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Consumer health advocates urge governor to sign bill package; NY protests for Jewish democracy heighten as Netanyahu meets UN today; Multiple Utah cities set to use ranked-choice voting in next election.

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The Pentagon wants to help service members denied benefits under "Don't Ask, Don't Tell," advocates back a new federal office of gun violence prevention, and a top GOP member assures the Ukrainian president more help is coming.

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An Indigenous project in South Dakota seeks to protect tribal data sovereignty, advocates in North Carolina are pushing back against attacks on public schools, and Arkansas wants the hungriest to have access to more fruits and veggies.

Planning for a Good Death: 'National Healthcare Decisions Day' is April 16

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Friday, April 14, 2023   

Coincidence or not, the day set aside to get "end-of-life" affairs in order always falls on either side of the day taxes are due to the federal government and states, including New Mexico.

National Healthcare Decisions Day is Sunday, just two days before income taxes are due.

MaryKay Brady, secretary-treasurer of the group End of Life Options New Mexico, likes to quote Benjamin Franklin, who is credited with saying, "The only things certain in life are death and taxes." She said too many people adopt a death-denying attitude.

"Trying to get people to think about their advanced-care plan and creating their advanced directive is critical - and yet, it's not a static piece of paper," she said. "It's something that needs to be addressed annually or big changes in your life."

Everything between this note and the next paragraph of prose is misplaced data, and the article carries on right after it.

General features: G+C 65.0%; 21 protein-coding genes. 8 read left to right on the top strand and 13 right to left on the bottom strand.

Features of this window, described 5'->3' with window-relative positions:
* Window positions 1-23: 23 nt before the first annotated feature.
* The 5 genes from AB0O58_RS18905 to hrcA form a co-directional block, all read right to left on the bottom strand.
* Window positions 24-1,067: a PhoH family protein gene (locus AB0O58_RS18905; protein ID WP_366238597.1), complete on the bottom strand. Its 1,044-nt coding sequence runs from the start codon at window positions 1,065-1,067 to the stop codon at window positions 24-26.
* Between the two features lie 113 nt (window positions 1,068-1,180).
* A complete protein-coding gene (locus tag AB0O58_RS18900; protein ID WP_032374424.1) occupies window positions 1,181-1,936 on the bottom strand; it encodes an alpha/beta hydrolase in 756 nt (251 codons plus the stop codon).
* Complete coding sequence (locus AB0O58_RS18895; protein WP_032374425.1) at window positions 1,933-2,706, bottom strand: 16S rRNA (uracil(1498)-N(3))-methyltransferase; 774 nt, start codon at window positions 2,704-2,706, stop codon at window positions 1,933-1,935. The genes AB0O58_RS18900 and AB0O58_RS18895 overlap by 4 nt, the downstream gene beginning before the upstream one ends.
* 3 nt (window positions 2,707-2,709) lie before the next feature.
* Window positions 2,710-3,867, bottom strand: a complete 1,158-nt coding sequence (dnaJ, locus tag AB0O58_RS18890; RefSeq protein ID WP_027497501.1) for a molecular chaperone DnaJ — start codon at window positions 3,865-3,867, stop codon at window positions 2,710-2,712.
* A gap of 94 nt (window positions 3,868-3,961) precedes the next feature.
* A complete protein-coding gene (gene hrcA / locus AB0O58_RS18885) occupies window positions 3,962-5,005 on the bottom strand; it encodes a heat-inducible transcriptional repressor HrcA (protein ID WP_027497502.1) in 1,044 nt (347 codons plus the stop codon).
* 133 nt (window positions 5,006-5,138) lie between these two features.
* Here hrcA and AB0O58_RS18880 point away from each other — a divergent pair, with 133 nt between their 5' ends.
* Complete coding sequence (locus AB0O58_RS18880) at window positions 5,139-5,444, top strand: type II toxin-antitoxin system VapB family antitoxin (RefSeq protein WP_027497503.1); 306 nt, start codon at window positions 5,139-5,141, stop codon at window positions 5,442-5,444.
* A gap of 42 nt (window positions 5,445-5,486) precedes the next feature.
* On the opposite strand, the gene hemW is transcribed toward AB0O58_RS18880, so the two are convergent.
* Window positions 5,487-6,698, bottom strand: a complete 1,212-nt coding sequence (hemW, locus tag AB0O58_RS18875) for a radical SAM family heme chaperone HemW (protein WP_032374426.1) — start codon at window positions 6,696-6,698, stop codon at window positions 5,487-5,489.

Those big changes might include marriage or a divorce.

The movement was founded in 2008 by a Virginia-based health-care lawyer who wanted folks to have clear, concise and consistent documentation in place before illness leaves them incapacitated.

Brady said she believes a lot of end-of-life distress and suffering, including for family members and caregivers, could be avoided if documents had been prepared in advance.

"We say statistically, 75% of the people would really like to die at home," she said, "and yet only about 25% do - the rest of them are in a hospital. I don't want to die in a hospital - I can be kept comfortable at home and that's my choice. But if I don't have the paperwork, it ain't going to happen."

Planning forms are available online from Brady's nonprofit New Mexico group, the Conversation Project and other sites. It also can be found at public libraries. Brady said her mission is to demystify health-care decision-making and help people understand that the process is much more than just having a living will, and will include choosing an agent.

"So, you can just fill it out online, print it, be sure you share copies with everybody," she said. "I mean, take it to your doctor, share it with the person that you've named as a surrogate - the person that will speak for you when you can't speak for yourself."

New Mexico is one of 10 states plus Washington, D.C., that have enacted medical-aid-in-dying laws.


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